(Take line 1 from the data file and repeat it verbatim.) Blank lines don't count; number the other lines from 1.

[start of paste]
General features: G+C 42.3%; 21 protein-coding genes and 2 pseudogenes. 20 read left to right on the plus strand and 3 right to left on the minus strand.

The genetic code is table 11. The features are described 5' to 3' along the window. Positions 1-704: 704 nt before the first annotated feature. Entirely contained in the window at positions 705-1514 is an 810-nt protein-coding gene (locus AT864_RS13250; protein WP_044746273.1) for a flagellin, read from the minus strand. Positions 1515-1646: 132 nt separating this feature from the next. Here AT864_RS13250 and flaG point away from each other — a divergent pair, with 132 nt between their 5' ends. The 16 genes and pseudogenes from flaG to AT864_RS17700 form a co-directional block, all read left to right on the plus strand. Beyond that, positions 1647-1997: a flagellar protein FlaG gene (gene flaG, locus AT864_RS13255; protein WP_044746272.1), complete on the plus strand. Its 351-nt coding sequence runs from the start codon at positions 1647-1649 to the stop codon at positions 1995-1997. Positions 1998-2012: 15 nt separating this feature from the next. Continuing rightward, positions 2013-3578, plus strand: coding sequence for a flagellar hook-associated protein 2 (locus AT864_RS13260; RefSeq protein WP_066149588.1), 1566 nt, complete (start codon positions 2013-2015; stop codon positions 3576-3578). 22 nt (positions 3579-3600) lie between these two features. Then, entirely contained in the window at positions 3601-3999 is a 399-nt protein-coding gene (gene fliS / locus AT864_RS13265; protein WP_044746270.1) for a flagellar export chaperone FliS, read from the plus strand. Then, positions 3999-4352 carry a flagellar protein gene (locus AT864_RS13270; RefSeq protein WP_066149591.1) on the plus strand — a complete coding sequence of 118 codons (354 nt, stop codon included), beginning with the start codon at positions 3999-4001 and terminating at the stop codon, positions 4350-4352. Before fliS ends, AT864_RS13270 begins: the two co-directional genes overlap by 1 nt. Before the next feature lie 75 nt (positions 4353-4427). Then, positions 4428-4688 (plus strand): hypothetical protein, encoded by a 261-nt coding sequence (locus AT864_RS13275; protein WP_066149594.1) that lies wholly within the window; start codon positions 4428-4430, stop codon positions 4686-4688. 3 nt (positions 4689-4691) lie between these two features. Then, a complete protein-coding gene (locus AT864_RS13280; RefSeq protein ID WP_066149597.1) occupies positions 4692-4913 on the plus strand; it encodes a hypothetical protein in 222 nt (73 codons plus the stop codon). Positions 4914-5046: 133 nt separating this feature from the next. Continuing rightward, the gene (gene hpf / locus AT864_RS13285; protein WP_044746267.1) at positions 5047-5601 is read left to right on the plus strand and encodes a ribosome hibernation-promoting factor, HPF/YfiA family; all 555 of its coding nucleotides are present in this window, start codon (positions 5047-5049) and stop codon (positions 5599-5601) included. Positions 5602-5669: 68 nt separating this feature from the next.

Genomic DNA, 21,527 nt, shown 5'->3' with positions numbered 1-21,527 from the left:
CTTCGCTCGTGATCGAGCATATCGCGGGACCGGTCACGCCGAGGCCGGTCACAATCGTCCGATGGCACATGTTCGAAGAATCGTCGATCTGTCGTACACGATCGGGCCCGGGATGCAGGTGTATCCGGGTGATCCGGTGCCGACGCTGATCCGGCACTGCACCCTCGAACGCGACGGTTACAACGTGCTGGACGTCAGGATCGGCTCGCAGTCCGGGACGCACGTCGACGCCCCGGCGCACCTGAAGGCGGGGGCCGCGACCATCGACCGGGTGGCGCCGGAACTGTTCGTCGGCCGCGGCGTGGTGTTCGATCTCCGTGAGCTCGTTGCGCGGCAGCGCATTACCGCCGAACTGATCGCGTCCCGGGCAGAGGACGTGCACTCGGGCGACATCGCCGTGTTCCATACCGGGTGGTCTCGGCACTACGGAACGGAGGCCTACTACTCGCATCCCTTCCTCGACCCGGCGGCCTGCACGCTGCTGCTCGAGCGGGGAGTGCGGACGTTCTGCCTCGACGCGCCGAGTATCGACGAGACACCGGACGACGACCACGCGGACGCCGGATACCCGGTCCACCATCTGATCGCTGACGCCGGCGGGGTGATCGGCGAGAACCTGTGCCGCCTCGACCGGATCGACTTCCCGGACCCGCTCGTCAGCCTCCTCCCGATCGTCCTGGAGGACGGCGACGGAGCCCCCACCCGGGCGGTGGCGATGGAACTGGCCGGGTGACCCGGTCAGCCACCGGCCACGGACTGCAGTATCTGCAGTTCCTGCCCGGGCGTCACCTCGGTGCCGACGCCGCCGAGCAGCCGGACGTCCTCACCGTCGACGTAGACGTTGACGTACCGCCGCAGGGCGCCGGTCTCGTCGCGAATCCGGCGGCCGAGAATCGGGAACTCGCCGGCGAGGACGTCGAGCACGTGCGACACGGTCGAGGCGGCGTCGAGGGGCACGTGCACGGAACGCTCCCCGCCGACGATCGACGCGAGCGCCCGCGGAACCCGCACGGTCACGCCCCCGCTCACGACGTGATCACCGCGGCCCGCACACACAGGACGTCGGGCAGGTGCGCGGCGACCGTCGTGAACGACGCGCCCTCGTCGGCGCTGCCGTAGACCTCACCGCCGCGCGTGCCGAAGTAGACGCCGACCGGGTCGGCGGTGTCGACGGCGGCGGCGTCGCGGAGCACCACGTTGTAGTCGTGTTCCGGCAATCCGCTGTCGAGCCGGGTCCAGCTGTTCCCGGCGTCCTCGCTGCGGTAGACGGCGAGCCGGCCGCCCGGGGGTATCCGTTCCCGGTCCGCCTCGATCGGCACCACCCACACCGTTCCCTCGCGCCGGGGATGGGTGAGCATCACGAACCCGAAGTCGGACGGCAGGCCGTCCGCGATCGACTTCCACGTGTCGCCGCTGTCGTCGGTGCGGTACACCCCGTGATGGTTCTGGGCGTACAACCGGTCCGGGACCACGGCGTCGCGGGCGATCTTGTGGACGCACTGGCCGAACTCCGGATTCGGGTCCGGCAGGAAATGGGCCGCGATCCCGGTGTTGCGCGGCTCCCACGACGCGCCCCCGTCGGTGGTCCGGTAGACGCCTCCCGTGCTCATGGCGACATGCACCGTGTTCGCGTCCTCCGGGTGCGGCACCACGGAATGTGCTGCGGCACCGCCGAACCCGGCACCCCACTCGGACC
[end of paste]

General features: G+C 42.3%; 21 protein-coding genes and 2 pseudogenes. 20 read left to right on the plus strand and 3 right to left on the minus strand.